Comparable results were reported from a metaanalysis of several European trials, in which, depending on the definition, MetSyn raised the hazard ratio (HR) for CHD mortality between 1.7- to 2.3-fold for men and 1.6- to 2.8-fold for women, compared with those without MetSyn.11 A secondary prevention trial reported a post hoc estimate of major CHD events and found that hyperlipidemic patients with MetSyn were more likely to have an event than patients without MetSyn (HR, 1.5).12 Two primary prevention trials reported post hoc event rates for dyslipidemic patients with MetSyn, one finding an HR of 1.4 12 and the other an HR of 1.76 compared with subjects without MetSyn.13 Collectively, the post hoc studies of CHD events and mortality support the notion that MetSyn worsens the incidence of ASCVD.

What is the risk for progression to type 2 diabetes?

Often patients with MetSyn are more interested in the prognosis for developing type 2 diabetes than ASCVD. Patients with MetSyn and obesity or prediabetes have a greater risk of developing type 2 diabetes. The ADA defines prediabetes as either IFG (fasting glucose, 100-125 mg/dL) or IGT (2-hour OGTT with glucose 140-199 mg/dL).5 The West of Scotland Coronary Prevention Study (WOSCOPS) showed that patients without diabetes but with MetSyn were much more likely to develop type 2 diabetes (HR, 3.5) than those without MetSyn.13 Patients with 4 or 5 of the components of MetSyn were more than 24 times more likely to develop type 2 diabetes. A new analysis from the Framingham dataset showed that MetSyn was highly predictive of progression to type 2 diabetes in men and women, accounting for up to half of the type 2 diabetes risk in the study.1

A follow-up visit.

JR returns 8 months later and reports that despite exercising twice a week and cutting back on unnecessary calories, she has not been able to lose weight. She has no new complaints. Her BP is 142/88 mm Hg, and her pulse is 102 bpm. She weighs 158 pounds, with a waist circumference of 36 inches (BMI, 27.1 kg/m2). Physical examination findings are unchanged. Fasting laboratory values were as follows: total cholesterol, 244 mg/dL; LDL cholesterol, 154 mg/dL; HDL cholesterol, 38 mg/dL; triglycerides, 258 mg/dL; and non-HDL cholesterol, 206 mg/dL. Her fasting glucose level was 108 mg/dL and her microalbumin/creatinine ratio was 60 mg/g.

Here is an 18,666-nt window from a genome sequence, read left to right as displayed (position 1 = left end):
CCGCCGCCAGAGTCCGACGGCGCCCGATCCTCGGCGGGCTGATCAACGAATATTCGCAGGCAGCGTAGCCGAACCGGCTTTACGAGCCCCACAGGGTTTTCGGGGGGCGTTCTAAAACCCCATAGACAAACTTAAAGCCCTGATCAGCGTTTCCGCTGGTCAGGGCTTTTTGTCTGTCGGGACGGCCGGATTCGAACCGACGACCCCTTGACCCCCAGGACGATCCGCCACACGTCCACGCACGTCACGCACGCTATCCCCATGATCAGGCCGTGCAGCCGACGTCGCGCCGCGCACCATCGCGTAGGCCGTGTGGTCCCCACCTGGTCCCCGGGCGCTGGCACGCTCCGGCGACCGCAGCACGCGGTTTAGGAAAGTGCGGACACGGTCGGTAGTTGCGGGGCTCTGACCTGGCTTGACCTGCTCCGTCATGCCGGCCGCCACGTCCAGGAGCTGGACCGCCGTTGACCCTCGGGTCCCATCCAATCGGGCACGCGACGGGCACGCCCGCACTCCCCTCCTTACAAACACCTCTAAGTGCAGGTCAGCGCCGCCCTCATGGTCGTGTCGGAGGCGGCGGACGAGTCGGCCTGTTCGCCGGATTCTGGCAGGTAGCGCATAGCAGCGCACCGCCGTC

Additional BP measurements confirmed a new diagnosis of mild hypertension, and an electrocardiogram showed left ventricular hypertrophy (LVH). Her FRS suggests that she has a 4% chance of having a major CHD event over 10 years (ie, CHD death or nonfatal MI).

Challenges for clinicians.

JR has all 5 clinical components of MetSyn yet her FRS is only 4%. 1. Are you confident that the ATP III guidelines give a fair appraisal of her ASCVD risk? 2. Would you treat her hypertension with pharmacologic therapy? 3. Would you treat her atherogenic dyslipidemia with pharmacologic therapy? 4. Would you advise any other therapy? 5. Would you do any other tests to learn more about her ASCVD risk? What about her risk of developing type 2 diabetes?6. JR tells you that she heard an advertisement on the radio about electron-beam tomography (EBT). Her insurance does not cover it, but she tells you she would pay for it if you thought it would help reduce her risk. What do you tell her?

Clinical risk assessment for patients with MetSyn

The ATP III emphasizes risk assessment using the FRS, a clinical model for predicting the risk for ASCVD based on various major risk factors. Like other attempts to estimate ASCVD incidence, the FRS is based on a retrospective analysis. In practice, we are often confronted with patients who have many of the components of MetSyn, yet have a surprisingly low FRS. As clinicians, should we trust our clinical judgment or the FRS? In fact, we should trust both, and let the one inform the other. Indeed, we have also evaluated many patients who we thought had modest risk, but were surprised to find to be at high risk by the FRS. A working knowledge of the weaknesses of the FRS may help the clinician to compensate, just as the FRS may reveal weaknesses in our clinical judgment.

Editor's note: